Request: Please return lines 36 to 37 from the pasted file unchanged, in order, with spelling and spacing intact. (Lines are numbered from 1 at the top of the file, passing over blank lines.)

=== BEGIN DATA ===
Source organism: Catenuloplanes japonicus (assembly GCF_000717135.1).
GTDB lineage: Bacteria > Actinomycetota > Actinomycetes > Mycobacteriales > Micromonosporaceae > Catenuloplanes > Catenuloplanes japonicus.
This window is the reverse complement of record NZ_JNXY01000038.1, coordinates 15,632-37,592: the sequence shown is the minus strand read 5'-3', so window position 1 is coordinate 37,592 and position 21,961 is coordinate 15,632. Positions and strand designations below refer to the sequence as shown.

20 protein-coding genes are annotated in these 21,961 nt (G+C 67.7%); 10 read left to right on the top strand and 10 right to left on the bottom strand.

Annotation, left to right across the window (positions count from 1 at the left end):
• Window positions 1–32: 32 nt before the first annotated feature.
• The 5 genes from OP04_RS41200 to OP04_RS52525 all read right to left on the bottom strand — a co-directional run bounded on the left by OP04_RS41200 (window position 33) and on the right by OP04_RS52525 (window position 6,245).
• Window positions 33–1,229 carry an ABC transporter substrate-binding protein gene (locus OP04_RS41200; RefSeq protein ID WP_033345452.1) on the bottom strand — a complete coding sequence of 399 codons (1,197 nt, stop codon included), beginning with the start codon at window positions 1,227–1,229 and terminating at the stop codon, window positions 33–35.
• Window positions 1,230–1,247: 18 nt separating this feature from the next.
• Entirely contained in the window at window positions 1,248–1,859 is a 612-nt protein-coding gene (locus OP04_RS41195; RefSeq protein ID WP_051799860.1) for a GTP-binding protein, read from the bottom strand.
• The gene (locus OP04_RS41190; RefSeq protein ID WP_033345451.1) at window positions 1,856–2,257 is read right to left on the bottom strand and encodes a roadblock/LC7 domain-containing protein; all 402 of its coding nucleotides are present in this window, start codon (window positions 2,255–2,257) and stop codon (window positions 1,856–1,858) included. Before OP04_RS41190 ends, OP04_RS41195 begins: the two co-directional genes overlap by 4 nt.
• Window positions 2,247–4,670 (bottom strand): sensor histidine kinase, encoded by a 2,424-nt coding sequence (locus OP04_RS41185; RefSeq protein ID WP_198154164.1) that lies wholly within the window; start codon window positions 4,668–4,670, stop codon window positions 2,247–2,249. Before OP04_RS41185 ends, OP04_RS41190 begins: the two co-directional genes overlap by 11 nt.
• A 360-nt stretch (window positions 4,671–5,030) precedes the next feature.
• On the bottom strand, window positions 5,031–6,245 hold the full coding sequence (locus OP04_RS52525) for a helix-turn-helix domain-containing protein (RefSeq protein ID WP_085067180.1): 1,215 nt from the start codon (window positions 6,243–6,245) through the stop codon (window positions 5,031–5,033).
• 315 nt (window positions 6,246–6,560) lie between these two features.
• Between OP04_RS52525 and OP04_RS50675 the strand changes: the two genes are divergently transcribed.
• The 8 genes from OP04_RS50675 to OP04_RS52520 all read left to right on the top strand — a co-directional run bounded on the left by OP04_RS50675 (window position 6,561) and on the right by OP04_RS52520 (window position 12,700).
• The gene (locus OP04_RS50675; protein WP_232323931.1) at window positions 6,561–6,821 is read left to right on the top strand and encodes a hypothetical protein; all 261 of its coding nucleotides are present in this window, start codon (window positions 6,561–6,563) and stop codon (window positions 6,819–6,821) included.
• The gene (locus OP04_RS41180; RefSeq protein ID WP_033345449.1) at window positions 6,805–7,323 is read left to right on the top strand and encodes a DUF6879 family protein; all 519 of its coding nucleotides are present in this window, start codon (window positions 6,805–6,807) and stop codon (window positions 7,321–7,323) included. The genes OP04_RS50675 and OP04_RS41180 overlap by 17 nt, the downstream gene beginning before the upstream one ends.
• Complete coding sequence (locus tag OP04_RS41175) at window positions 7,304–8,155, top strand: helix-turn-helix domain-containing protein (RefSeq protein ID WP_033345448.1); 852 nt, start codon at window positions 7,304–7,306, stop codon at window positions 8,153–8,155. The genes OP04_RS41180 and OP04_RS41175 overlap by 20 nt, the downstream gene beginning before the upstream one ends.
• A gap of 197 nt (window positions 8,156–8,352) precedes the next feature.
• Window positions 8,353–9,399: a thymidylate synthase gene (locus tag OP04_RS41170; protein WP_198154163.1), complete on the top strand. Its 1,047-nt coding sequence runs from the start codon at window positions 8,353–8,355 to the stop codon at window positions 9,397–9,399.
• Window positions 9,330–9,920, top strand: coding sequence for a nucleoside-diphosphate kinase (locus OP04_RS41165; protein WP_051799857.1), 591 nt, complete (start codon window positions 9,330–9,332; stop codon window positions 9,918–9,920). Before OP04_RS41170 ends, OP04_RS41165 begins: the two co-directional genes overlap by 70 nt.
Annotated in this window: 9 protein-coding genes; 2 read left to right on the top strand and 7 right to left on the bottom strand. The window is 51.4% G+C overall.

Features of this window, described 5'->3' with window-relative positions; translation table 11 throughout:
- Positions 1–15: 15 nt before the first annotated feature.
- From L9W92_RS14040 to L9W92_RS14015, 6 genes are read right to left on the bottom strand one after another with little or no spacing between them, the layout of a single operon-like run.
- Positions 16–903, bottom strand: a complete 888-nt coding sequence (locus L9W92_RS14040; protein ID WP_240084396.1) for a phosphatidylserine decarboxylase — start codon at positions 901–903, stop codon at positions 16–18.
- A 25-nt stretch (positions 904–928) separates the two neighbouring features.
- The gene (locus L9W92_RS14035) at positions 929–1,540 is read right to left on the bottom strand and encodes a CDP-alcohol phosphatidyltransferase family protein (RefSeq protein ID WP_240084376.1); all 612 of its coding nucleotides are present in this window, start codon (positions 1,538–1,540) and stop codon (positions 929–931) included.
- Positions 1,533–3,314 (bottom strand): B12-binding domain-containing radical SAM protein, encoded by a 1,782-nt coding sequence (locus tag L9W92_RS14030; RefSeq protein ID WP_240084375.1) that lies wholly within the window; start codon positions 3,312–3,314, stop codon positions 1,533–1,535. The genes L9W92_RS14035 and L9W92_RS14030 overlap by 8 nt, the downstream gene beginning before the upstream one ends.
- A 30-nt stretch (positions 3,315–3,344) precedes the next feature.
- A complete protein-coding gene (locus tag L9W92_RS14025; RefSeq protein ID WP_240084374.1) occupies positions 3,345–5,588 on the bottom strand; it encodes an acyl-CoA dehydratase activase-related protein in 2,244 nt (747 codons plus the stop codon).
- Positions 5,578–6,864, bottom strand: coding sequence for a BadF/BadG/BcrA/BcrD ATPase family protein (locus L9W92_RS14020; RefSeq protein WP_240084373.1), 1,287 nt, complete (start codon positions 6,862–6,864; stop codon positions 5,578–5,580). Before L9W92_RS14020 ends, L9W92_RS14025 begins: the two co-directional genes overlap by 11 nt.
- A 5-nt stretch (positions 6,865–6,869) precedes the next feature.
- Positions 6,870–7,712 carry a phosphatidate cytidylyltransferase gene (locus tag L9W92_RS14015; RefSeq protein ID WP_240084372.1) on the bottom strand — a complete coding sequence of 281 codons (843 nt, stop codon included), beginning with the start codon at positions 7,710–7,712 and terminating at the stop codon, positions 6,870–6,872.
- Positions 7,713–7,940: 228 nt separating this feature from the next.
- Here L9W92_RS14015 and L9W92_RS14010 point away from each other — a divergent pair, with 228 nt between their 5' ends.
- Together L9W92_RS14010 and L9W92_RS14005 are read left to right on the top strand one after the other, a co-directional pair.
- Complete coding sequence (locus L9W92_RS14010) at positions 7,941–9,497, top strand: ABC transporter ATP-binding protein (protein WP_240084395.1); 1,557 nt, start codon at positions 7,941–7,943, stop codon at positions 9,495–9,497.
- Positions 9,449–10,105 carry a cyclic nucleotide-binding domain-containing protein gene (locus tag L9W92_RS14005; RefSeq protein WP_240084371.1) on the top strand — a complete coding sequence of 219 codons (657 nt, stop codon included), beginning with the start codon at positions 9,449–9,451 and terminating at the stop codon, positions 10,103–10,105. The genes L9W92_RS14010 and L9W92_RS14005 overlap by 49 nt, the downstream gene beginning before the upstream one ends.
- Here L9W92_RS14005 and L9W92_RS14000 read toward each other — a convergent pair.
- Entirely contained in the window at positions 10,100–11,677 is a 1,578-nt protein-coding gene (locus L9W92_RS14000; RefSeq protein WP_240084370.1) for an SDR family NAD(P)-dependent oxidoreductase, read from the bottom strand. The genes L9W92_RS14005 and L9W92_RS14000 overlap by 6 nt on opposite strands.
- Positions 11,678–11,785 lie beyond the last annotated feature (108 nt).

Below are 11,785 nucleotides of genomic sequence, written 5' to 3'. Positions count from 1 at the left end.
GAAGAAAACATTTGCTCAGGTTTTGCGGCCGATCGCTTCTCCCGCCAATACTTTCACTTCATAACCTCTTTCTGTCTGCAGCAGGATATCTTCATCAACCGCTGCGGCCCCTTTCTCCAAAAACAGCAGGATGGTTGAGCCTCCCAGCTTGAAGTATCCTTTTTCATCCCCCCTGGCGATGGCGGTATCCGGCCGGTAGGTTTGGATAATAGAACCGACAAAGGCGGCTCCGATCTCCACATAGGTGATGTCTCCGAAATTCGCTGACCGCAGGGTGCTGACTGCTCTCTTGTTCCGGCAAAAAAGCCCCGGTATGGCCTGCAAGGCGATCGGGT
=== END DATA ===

- Positions 6,870–7,712 carry a phosphatidate cytidylyltransferase gene (locus tag L9W92_RS14015; RefSeq protein ID WP_240084372.1) on the bottom strand — a complete coding sequence of 281 codons (843 nt, stop codon included), beginning with the start codon at positions 7,710–7,712 and terminating at the stop codon, positions 6,870–6,872.
- Positions 7,713–7,940: 228 nt separating this feature from the next.